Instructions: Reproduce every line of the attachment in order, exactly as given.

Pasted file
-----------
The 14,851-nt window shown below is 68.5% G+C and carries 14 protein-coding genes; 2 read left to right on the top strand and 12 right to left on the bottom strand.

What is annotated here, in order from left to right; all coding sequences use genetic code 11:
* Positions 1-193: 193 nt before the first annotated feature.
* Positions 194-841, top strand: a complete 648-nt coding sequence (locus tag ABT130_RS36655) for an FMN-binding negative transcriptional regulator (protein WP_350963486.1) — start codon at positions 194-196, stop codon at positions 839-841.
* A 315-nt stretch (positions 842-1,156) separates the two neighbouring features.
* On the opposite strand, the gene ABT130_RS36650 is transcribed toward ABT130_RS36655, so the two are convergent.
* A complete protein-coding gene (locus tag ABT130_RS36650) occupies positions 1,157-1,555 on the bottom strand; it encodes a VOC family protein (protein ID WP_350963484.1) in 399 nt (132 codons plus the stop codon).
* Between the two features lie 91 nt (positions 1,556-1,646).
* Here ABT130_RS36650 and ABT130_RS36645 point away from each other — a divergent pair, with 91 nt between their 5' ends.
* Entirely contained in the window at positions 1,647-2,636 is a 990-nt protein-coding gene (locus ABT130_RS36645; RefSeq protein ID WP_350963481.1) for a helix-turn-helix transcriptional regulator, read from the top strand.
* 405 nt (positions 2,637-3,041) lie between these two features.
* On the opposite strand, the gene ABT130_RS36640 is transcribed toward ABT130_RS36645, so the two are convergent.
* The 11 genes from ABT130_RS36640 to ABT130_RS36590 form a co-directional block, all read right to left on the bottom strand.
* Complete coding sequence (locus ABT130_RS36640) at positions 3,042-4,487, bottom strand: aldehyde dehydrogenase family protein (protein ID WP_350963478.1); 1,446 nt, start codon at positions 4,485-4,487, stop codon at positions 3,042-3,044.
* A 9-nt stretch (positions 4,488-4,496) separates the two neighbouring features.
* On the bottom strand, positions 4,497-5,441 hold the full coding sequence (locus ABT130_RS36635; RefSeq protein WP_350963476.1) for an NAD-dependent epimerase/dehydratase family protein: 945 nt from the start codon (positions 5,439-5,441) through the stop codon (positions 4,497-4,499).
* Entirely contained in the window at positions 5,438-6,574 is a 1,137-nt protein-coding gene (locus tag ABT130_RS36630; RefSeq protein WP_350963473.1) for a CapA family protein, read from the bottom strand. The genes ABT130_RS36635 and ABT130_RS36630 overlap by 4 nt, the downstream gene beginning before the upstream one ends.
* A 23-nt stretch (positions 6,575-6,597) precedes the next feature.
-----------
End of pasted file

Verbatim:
The 14,851-nt window shown below is 68.5% G+C and carries 14 protein-coding genes; 2 read left to right on the top strand and 12 right to left on the bottom strand.

What is annotated here, in order from left to right; all coding sequences use genetic code 11:
* Positions 1-193: 193 nt before the first annotated feature.
* Positions 194-841, top strand: a complete 648-nt coding sequence (locus tag ABT130_RS36655) for an FMN-binding negative transcriptional regulator (protein WP_350963486.1) — start codon at positions 194-196, stop codon at positions 839-841.
* A 315-nt stretch (positions 842-1,156) separates the two neighbouring features.
* On the opposite strand, the gene ABT130_RS36650 is transcribed toward ABT130_RS36655, so the two are convergent.
* A complete protein-coding gene (locus tag ABT130_RS36650) occupies positions 1,157-1,555 on the bottom strand; it encodes a VOC family protein (protein ID WP_350963484.1) in 399 nt (132 codons plus the stop codon).
* Between the two features lie 91 nt (positions 1,556-1,646).
* Here ABT130_RS36650 and ABT130_RS36645 point away from each other — a divergent pair, with 91 nt between their 5' ends.
* Entirely contained in the window at positions 1,647-2,636 is a 990-nt protein-coding gene (locus ABT130_RS36645; RefSeq protein ID WP_350963481.1) for a helix-turn-helix transcriptional regulator, read from the top strand.
* 405 nt (positions 2,637-3,041) lie between these two features.
* On the opposite strand, the gene ABT130_RS36640 is transcribed toward ABT130_RS36645, so the two are convergent.
* The 11 genes from ABT130_RS36640 to ABT130_RS36590 form a co-directional block, all read right to left on the bottom strand.
* Complete coding sequence (locus ABT130_RS36640) at positions 3,042-4,487, bottom strand: aldehyde dehydrogenase family protein (protein ID WP_350963478.1); 1,446 nt, start codon at positions 4,485-4,487, stop codon at positions 3,042-3,044.
* A 9-nt stretch (positions 4,488-4,496) separates the two neighbouring features.
* On the bottom strand, positions 4,497-5,441 hold the full coding sequence (locus ABT130_RS36635; RefSeq protein WP_350963476.1) for an NAD-dependent epimerase/dehydratase family protein: 945 nt from the start codon (positions 5,439-5,441) through the stop codon (positions 4,497-4,499).
* Entirely contained in the window at positions 5,438-6,574 is a 1,137-nt protein-coding gene (locus tag ABT130_RS36630; RefSeq protein WP_350963473.1) for a CapA family protein, read from the bottom strand. The genes ABT130_RS36635 and ABT130_RS36630 overlap by 4 nt, the downstream gene beginning before the upstream one ends.
* A 23-nt stretch (positions 6,575-6,597) precedes the next feature.